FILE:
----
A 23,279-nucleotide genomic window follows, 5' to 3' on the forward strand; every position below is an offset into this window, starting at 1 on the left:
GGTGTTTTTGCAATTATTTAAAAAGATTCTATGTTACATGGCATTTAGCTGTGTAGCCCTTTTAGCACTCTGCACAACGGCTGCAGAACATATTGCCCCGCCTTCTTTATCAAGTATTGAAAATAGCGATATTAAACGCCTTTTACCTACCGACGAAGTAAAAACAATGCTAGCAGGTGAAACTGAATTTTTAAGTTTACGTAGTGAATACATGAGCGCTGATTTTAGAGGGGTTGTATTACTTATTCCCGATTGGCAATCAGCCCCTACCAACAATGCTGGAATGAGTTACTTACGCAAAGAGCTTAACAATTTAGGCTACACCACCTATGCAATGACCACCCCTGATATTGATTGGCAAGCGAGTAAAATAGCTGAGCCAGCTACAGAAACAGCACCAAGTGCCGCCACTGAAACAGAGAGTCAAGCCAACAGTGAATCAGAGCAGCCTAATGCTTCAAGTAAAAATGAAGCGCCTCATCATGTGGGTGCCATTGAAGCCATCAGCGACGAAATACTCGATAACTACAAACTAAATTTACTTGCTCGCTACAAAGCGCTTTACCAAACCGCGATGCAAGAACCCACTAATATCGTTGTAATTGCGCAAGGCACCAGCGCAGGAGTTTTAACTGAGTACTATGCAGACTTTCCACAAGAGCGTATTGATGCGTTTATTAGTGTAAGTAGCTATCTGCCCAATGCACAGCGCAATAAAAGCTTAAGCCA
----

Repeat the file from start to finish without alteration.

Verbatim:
A 23,279-nucleotide genomic window follows, 5' to 3' on the forward strand; every position below is an offset into this window, starting at 1 on the left:
GGTGTTTTTGCAATTATTTAAAAAGATTCTATGTTACATGGCATTTAGCTGTGTAGCCCTTTTAGCACTCTGCACAACGGCTGCAGAACATATTGCCCCGCCTTCTTTATCAAGTATTGAAAATAGCGATATTAAACGCCTTTTACCTACCGACGAAGTAAAAACAATGCTAGCAGGTGAAACTGAATTTTTAAGTTTACGTAGTGAATACATGAGCGCTGATTTTAGAGGGGTTGTATTACTTATTCCCGATTGGCAATCAGCCCCTACCAACAATGCTGGAATGAGTTACTTACGCAAAGAGCTTAACAATTTAGGCTACACCACCTATGCAATGACCACCCCTGATATTGATTGGCAAGCGAGTAAAATAGCTGAGCCAGCTACAGAAACAGCACCAAGTGCCGCCACTGAAACAGAGAGTCAAGCCAACAGTGAATCAGAGCAGCCTAATGCTTCAAGTAAAAATGAAGCGCCTCATCATGTGGGTGCCATTGAAGCCATCAGCGACGAAATACTCGATAACTACAAACTAAATTTACTTGCTCGCTACAAAGCGCTTTACCAAACCGCGATGCAAGAACCCACTAATATCGTTGTAATTGCGCAAGGCACCAGCGCAGGAGTTTTAACTGAGTACTATGCAGACTTTCCACAAGAGCGTATTGATGCGTTTATTAGTGTAAGTAGCTATCTGCCCAATGCACAGCGCAATAAAAGCTTAAGCCA